Evaluating the robustness of driving models for the autonomous vehicle


In collaboration with APSYS (Airbus), Expleo, Naval Group and its subsidiary SIREHNA, and Stellantis, IRT SystemX has developed an unique demonstrator: Robust AI (ROBUSTness toolkit in AI). This tool combines simulation-based approaches with mathematical theories based on formal methods to evaluate the performance and safety of autonomous driving pilots.

Decisional functions based on artificial intelligence, and more specifically on deep learning, must meet operational safety requirements and then demonstrate their reliability in a given area of operation. The solution that has been developed is made of technological blocks that have enabled significant advances for this evaluation.

With this work, the institute has been able to provide the industrial world and the scientific community a unique approach in this field, combining operational safety and formal proofs in the context of autonomous driving resulting from a model trained by reinforcement learning.

Our demonstrator integrates the first building blocks of a methodology to evaluate the robust properties of an autonomous pilot reinforcement learning model, while meeting safety requirements inherent to autonomous vehicles. It is currently being transferred to our partners and its prospects for use and development are very promising.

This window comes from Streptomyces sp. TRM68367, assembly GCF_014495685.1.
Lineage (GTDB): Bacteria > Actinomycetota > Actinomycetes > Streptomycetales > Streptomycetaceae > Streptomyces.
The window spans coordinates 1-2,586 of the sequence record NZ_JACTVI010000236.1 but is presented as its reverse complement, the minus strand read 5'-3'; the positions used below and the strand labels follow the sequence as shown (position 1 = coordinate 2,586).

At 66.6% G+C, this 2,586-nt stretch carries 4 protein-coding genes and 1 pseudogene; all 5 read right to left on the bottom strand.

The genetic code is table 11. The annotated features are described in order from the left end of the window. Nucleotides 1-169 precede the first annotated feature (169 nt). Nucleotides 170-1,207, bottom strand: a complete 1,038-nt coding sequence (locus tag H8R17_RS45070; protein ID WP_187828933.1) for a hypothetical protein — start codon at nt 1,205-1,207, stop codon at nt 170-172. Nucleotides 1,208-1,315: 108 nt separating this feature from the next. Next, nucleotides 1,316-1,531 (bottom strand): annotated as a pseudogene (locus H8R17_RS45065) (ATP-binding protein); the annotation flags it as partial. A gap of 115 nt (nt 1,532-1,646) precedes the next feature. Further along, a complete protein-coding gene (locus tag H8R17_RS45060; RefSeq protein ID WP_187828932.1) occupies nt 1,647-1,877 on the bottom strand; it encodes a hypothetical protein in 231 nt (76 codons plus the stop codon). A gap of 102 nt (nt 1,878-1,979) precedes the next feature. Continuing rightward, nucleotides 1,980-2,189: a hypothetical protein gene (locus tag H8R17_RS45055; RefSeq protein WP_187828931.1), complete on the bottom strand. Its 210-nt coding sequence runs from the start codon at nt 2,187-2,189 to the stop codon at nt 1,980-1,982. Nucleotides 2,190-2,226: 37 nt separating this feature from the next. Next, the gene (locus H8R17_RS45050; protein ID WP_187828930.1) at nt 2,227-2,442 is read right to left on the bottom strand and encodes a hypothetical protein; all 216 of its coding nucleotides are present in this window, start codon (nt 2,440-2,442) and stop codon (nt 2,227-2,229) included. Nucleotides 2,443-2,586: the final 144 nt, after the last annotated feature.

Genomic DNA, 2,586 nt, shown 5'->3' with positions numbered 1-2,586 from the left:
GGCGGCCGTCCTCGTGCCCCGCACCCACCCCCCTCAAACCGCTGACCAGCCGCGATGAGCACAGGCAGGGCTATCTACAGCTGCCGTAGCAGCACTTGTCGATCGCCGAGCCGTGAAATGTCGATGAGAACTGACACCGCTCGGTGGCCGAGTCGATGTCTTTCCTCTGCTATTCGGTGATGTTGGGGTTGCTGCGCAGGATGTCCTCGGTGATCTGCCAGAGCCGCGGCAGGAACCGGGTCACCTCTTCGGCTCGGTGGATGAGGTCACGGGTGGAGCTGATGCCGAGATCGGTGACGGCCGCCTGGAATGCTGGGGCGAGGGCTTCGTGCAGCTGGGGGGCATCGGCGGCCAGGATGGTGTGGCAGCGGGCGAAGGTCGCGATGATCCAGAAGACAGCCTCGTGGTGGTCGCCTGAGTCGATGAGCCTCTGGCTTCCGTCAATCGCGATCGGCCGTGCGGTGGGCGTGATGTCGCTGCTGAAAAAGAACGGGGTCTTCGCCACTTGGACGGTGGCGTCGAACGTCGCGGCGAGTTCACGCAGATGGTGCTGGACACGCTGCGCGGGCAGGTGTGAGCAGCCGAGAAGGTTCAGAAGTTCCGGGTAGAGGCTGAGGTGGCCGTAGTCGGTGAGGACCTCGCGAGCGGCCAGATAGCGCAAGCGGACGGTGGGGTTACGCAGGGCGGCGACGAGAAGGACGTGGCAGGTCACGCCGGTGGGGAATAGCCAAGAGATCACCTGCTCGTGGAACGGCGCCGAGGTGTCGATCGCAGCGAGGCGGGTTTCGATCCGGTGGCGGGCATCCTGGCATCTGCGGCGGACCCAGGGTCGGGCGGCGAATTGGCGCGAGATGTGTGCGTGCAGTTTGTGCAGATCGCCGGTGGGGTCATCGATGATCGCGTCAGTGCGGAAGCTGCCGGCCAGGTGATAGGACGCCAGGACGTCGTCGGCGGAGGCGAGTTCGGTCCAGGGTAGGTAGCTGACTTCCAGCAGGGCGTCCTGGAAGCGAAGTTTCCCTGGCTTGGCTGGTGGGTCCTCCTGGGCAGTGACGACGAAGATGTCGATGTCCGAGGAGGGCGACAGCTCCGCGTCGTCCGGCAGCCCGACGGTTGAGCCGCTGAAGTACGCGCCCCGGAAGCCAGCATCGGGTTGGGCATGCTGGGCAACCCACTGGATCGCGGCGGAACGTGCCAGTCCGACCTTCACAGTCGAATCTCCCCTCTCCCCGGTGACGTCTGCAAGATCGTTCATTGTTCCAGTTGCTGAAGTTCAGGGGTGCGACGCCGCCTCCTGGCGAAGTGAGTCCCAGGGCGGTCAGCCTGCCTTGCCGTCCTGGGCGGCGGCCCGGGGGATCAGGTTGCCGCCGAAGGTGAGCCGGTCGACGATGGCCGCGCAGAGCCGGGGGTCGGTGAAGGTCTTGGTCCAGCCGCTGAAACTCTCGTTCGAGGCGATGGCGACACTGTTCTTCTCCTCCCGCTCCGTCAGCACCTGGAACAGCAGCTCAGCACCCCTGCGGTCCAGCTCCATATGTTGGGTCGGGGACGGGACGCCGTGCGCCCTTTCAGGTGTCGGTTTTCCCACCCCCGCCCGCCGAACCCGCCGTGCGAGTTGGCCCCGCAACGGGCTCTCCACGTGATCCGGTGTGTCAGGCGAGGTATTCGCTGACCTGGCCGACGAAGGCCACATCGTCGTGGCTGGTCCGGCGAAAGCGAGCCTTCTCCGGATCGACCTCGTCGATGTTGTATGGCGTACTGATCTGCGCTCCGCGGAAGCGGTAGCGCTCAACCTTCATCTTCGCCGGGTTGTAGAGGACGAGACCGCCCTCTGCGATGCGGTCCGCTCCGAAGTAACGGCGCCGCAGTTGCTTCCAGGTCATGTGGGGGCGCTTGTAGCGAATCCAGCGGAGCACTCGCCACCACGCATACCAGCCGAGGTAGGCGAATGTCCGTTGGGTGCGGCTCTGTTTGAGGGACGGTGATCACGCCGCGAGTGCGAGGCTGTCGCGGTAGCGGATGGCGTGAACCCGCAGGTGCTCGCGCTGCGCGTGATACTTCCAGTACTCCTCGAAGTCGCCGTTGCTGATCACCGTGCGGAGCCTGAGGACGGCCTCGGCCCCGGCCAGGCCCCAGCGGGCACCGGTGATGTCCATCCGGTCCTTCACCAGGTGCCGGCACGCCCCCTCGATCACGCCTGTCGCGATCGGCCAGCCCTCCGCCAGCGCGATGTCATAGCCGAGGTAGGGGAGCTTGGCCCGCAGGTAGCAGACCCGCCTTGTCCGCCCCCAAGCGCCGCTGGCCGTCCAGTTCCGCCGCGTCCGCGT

Hatem Hajri, Research Engineer, AI Architect, IRT SystemX


Patrick Boutard

AI Trust, Safety and Compliance Lead,

What was the aim of your work with IRT SystemX?

Back in 2017, Stellantis identified that the robustness of its algorithms needed more work and optimisation to enhance both performance quality and operational safety in the context of using AI and statistical learning for Advanced Driver Assistance Systems (ADAS) and autonomous vehicles.
We have broken down the issue in two parts: a theoretical axis based on formal validation with the analysis of operational coverage, and a practical methodology axis to increase the robustness of learning and performance evaluation, taking into account unlikely scenarios. These corner cases because the design field is a long way from covering the typical sphere of operation – the most unexpected events can happen on the road!

What were the main results of your collaboration? How do you plan to reuse them within the Stellantis group?

As expected from the beginning, the theoretical axis was challenging, and, in spite of our progress, formal verification is still an open question. In the practical part, we have managed to make significant progress on the robustification of learning by coupling adverse attacks and reinforcement learning. A set of performance and safety indicators and a simulation environment round off the deliverables and allow for operational implementation in our development studies.

Data science and AI